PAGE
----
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How Low Can They Go? Earn More on Your Cash.

According to the Wall Street Journal, Americans are holding nearly $7.5 trillion in cash (banks accounts and money market). If you’re like most investors today, you are fed up with the measly interest rates offered by bank saving accounts and are desperately looking for ways to maximize your returns. According to bankrate.com, the average bank savings account pays a paltry 0.22 percent; that’s $22 for every $10,000! As a result, investors are forced to take greater risk for higher yields or alternatively, continue to watch their savings erode with the passage of time. Fortunately, there are some ways to enhance the return on your cash without significantly increasing risk.

Luckily, inflation is nowhere in sight, and some economists are even predicting deflation. But while economists argue about which will come first, inflation or deflation, you want to get the best rate on your cash now. Historically, investors have used laddered CDs (buying CDs with different maturities), individual bonds, money market or savings accounts, or a combination to earn higher rates, but these methods have proven unsuccessful in this low-rate environment. However, there is good news for those of you starving for higher returns on your cash… Exchange Traded Funds (ETFs).

Before you consider investing in ETFs, it is important to determine what kind of cash saver you are. Savers of cash fall into two general categories: those holding cash for a rainy day, and those saving for a specific purpose such as a down payment on a house. If you are saving cash for a specific and impending purpose, your best option is to accept the low bank rates to maintain FDIC insurance, avoid investment/principal risk, and ensure that your cash is liquid for when you find the house of your dreams. However, if you are saving cash for a rainy-day, have no immediate need for short-term liquidity, and would like to enhance your returns, an ETF portfolio may be a better option.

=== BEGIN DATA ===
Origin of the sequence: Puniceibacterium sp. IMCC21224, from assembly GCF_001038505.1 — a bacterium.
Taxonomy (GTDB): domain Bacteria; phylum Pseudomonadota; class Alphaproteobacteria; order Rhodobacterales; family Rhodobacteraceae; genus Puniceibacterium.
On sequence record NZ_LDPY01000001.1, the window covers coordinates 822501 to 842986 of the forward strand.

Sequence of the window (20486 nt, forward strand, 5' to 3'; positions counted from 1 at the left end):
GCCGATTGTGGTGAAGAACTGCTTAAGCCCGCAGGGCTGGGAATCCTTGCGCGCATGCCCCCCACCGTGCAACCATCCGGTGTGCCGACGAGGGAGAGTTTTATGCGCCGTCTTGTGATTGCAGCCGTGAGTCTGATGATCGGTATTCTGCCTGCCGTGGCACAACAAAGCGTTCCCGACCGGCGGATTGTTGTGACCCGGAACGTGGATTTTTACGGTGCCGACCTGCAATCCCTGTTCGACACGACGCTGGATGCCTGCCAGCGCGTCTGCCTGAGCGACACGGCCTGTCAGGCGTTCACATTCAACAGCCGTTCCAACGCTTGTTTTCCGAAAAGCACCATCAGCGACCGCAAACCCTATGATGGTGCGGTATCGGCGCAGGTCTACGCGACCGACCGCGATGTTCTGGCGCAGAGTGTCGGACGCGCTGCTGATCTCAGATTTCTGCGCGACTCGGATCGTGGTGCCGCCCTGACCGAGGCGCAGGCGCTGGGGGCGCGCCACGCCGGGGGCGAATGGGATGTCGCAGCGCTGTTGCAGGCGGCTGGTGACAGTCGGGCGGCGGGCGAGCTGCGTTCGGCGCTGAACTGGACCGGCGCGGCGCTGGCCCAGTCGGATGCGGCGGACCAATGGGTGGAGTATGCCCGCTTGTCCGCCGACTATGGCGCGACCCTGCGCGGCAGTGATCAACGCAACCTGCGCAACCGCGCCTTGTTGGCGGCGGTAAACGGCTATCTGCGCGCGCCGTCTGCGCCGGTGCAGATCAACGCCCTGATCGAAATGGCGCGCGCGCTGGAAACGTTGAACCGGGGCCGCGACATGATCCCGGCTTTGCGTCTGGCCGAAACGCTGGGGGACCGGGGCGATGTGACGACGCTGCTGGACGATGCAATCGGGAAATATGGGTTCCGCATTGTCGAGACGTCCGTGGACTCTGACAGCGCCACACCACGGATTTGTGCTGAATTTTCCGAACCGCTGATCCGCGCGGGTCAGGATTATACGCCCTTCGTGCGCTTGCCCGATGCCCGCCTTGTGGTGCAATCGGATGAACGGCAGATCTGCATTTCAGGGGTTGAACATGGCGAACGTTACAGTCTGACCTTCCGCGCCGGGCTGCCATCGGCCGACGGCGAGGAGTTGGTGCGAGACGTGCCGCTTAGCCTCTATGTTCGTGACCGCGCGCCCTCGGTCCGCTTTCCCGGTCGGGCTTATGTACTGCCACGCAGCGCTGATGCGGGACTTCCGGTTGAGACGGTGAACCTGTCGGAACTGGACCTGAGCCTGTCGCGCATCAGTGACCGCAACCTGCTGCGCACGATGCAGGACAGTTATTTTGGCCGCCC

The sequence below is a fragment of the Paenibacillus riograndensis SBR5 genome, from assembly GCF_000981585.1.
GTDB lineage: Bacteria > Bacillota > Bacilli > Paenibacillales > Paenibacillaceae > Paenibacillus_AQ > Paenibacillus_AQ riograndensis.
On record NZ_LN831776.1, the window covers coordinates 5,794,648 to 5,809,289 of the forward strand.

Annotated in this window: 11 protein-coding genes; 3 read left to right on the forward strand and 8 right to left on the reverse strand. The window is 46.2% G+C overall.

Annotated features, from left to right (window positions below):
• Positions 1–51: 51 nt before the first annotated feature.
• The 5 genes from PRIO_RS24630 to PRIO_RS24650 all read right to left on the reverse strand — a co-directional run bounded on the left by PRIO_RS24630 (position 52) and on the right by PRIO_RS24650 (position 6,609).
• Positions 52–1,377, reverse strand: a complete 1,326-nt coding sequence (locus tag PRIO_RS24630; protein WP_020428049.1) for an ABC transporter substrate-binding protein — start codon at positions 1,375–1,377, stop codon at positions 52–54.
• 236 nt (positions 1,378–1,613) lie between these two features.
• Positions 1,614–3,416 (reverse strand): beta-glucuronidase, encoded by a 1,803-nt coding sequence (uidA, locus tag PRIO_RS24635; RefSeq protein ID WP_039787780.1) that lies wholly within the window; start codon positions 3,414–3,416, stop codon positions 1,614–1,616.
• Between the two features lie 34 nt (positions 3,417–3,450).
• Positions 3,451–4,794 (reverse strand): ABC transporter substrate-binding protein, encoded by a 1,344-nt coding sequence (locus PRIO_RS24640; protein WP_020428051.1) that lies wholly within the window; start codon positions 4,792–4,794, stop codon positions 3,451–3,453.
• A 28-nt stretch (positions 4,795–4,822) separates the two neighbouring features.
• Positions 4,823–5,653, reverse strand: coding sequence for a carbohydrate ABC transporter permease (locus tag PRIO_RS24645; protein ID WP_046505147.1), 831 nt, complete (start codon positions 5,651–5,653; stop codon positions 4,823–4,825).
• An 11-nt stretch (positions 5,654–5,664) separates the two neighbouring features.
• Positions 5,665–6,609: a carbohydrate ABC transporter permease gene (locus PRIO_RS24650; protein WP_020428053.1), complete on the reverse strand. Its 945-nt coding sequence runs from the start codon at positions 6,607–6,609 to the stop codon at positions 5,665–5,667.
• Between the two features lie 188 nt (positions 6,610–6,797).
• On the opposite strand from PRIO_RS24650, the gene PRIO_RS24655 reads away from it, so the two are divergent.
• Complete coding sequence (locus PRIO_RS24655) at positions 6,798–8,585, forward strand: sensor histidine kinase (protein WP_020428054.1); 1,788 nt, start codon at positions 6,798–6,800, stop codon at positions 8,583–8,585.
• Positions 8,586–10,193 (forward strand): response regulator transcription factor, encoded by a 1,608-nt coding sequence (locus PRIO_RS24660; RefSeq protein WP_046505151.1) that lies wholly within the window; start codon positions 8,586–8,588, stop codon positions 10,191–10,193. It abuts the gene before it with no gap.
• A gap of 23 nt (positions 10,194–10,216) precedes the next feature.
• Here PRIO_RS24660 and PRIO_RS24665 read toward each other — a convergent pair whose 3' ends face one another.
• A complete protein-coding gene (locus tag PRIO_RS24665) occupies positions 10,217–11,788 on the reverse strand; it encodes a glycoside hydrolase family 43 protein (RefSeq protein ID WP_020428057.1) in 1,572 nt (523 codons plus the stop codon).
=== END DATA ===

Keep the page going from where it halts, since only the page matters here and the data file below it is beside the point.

Rather than parking your cash in a savings account, one option may be to consider investing a portion of cash in both the Vanguard Short-Term Bond ETF (BSV) and the SPDR Barclays Capital High Yield Bond ETF (JNK). For example, by using just 20 percent of your total cash and investing 15 percent of it into BSV and 5 percent of it into JNK, your 1 year return would have been 1.97 percent. Alternatively, if you split the 20 percent cash evenly between BSV and JNK, while still keeping 80 percent of your total cash in a low paying savings account, you could have increased your 1 year return to 2.75 percent. The immediate assumption is that junk bonds are high risk and are not suitable for someone interested in parking their cash. However, a well diversified junk bond ETF, combined with a short-term bond fund, and a large allocation to cash will enhance returns without significantly increasing portfolio risk. See chart below for allocations discussed above.

Source: Yahoo Finance Cash 80% Cash15% BSV

5% JNK

80% Cash10% BSV

10% JNK

1 Year 0.22% 1.97% 2.75%
Year to Date (7/31/2010) 0.22% 0.70% 0.64%

If absolute financial safety is more important than slightly higher interest, then you should keep your cash in an FDIC insured bank account. However, if you are parking your cash for an emergency or just to maintain liquidity, and you’re willing to take on some risk then there is no reason why you can’t diversify your cash among several return enhancing assets, such as ETFs.

Ara Oghoorian, CFA is the president and founder of ACap Asset Management, Inc., a “Fee-Only” financial advisory and investment management firm located in Los Angeles, CA. Ara can be reached at aoghoorian@acapam.com or at http://www.acapam.com